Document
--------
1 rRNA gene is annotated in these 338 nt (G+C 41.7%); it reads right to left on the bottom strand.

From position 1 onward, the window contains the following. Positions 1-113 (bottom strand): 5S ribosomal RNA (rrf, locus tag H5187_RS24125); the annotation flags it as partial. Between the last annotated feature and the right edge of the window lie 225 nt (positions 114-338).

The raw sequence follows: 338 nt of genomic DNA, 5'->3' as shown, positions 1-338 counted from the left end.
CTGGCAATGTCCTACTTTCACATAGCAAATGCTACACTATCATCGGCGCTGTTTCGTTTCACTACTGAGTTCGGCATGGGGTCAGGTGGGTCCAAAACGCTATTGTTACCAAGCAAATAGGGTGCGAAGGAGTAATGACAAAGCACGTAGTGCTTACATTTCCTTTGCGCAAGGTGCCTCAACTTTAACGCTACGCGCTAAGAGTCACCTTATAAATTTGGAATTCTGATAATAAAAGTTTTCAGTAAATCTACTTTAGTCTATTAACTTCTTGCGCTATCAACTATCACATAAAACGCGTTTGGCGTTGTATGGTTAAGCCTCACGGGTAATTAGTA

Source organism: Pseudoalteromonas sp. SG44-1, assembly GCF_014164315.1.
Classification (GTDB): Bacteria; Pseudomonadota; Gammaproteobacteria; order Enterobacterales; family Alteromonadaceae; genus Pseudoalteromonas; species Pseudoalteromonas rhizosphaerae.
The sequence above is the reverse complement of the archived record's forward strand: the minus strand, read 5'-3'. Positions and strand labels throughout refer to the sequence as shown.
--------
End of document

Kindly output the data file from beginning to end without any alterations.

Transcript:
1 rRNA gene is annotated in these 338 nt (G+C 41.7%); it reads right to left on the bottom strand.

From position 1 onward, the window contains the following. Positions 1-113 (bottom strand): 5S ribosomal RNA (rrf, locus tag H5187_RS24125); the annotation flags it as partial. Between the last annotated feature and the right edge of the window lie 225 nt (positions 114-338).

The raw sequence follows: 338 nt of genomic DNA, 5'->3' as shown, positions 1-338 counted from the left end.
CTGGCAATGTCCTACTTTCACATAGCAAATGCTACACTATCATCGGCGCTGTTTCGTTTCACTACTGAGTTCGGCATGGGGTCAGGTGGGTCCAAAACGCTATTGTTACCAAGCAAATAGGGTGCGAAGGAGTAATGACAAAGCACGTAGTGCTTACATTTCCTTTGCGCAAGGTGCCTCAACTTTAACGCTACGCGCTAAGAGTCACCTTATAAATTTGGAATTCTGATAATAAAAGTTTTCAGTAAATCTACTTTAGTCTATTAACTTCTTGCGCTATCAACTATCACATAAAACGCGTTTGGCGTTGTATGGTTAAGCCTCACGGGTAATTAGTA

Source organism: Pseudoalteromonas sp. SG44-1, assembly GCF_014164315.1.
Classification (GTDB): Bacteria; Pseudomonadota; Gammaproteobacteria; order Enterobacterales; family Alteromonadaceae; genus Pseudoalteromonas; species Pseudoalteromonas rhizosphaerae.
The sequence above is the reverse complement of the archived record's forward strand: the minus strand, read 5'-3'. Positions and strand labels throughout refer to the sequence as shown.